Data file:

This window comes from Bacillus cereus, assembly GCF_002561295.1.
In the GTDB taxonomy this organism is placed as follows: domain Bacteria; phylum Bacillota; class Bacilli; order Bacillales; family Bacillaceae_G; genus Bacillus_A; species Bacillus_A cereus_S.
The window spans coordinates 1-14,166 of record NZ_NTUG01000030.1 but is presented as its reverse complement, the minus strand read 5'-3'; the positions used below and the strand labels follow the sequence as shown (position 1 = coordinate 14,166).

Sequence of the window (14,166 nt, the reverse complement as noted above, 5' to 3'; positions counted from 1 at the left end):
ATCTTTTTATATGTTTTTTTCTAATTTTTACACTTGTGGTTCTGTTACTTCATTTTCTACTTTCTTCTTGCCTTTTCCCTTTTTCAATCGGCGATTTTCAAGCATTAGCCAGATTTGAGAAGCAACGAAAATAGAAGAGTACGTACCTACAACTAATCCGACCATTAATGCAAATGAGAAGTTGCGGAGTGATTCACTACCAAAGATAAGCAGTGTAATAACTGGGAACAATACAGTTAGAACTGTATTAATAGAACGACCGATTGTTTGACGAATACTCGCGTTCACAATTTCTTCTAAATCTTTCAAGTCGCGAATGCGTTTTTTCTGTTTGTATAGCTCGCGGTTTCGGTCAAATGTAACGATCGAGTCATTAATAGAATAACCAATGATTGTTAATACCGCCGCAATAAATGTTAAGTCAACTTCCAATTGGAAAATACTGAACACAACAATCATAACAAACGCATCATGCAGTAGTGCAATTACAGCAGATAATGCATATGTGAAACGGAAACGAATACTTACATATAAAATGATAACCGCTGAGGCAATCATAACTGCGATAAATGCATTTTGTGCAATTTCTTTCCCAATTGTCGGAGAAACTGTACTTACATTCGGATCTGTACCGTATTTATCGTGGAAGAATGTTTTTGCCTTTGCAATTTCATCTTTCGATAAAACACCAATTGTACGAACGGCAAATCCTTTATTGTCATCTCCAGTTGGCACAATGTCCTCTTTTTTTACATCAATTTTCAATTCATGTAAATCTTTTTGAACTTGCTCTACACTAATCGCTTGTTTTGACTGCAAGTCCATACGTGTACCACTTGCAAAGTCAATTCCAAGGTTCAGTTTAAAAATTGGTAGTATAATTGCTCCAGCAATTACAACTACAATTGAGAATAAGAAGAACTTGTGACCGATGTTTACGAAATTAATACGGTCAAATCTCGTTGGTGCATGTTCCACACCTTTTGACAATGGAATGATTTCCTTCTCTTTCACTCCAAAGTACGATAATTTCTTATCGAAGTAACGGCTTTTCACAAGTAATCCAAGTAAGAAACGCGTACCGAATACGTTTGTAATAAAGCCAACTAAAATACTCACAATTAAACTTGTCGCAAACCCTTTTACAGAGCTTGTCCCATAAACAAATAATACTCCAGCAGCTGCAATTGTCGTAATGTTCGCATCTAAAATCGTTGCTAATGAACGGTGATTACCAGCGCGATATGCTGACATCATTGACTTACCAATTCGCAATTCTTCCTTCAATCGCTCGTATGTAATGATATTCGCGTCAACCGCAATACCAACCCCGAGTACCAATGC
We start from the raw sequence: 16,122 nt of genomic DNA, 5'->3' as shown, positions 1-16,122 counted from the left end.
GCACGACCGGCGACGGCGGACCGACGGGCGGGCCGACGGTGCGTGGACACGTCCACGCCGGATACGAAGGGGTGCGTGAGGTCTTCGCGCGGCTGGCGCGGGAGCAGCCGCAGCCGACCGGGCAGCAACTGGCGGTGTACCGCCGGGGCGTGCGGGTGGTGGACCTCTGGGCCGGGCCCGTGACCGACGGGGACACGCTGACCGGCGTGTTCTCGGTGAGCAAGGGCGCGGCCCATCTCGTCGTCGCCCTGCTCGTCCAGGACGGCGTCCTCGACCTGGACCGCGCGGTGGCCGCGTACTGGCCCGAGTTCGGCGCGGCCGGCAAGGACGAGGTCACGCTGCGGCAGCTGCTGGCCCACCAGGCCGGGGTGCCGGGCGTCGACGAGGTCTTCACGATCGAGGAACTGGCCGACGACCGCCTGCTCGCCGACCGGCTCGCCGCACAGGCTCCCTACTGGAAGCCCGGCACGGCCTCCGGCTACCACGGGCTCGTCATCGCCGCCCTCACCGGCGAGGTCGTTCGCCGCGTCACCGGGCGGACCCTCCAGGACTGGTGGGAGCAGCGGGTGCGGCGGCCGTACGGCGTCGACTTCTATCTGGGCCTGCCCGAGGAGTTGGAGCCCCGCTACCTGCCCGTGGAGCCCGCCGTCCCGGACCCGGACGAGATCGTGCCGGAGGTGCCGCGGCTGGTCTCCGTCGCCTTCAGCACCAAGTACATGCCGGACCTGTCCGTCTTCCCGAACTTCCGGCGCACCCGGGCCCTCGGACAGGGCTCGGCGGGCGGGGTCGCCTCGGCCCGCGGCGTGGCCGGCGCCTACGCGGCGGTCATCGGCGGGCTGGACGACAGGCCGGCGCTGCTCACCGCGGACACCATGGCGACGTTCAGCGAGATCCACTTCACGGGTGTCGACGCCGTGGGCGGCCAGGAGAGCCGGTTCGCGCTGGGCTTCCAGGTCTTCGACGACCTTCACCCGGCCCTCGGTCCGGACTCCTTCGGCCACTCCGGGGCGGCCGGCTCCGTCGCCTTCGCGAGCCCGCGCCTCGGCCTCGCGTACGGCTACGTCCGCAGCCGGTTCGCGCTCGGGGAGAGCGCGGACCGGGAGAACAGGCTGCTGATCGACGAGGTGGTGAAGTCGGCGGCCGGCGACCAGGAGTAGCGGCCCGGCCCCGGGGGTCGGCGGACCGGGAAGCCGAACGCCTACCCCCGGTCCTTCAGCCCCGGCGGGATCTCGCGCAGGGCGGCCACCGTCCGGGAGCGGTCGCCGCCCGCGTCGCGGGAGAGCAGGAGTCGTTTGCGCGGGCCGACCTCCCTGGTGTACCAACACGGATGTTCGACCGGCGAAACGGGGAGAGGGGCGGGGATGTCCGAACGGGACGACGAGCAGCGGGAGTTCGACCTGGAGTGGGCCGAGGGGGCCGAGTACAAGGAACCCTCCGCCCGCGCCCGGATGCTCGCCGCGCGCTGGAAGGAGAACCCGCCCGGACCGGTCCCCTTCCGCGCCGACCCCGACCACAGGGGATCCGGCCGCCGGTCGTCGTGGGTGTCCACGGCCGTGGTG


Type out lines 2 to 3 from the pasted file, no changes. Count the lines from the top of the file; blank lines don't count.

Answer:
In the GTDB taxonomy this organism is placed as follows: domain Bacteria; phylum Bacillota; class Bacilli; order Bacillales; family Bacillaceae_G; genus Bacillus_A; species Bacillus_A cereus_S.
The window spans coordinates 1-14,166 of record NZ_NTUG01000030.1 but is presented as its reverse complement, the minus strand read 5'-3'; the positions used below and the strand labels follow the sequence as shown (position 1 = coordinate 14,166).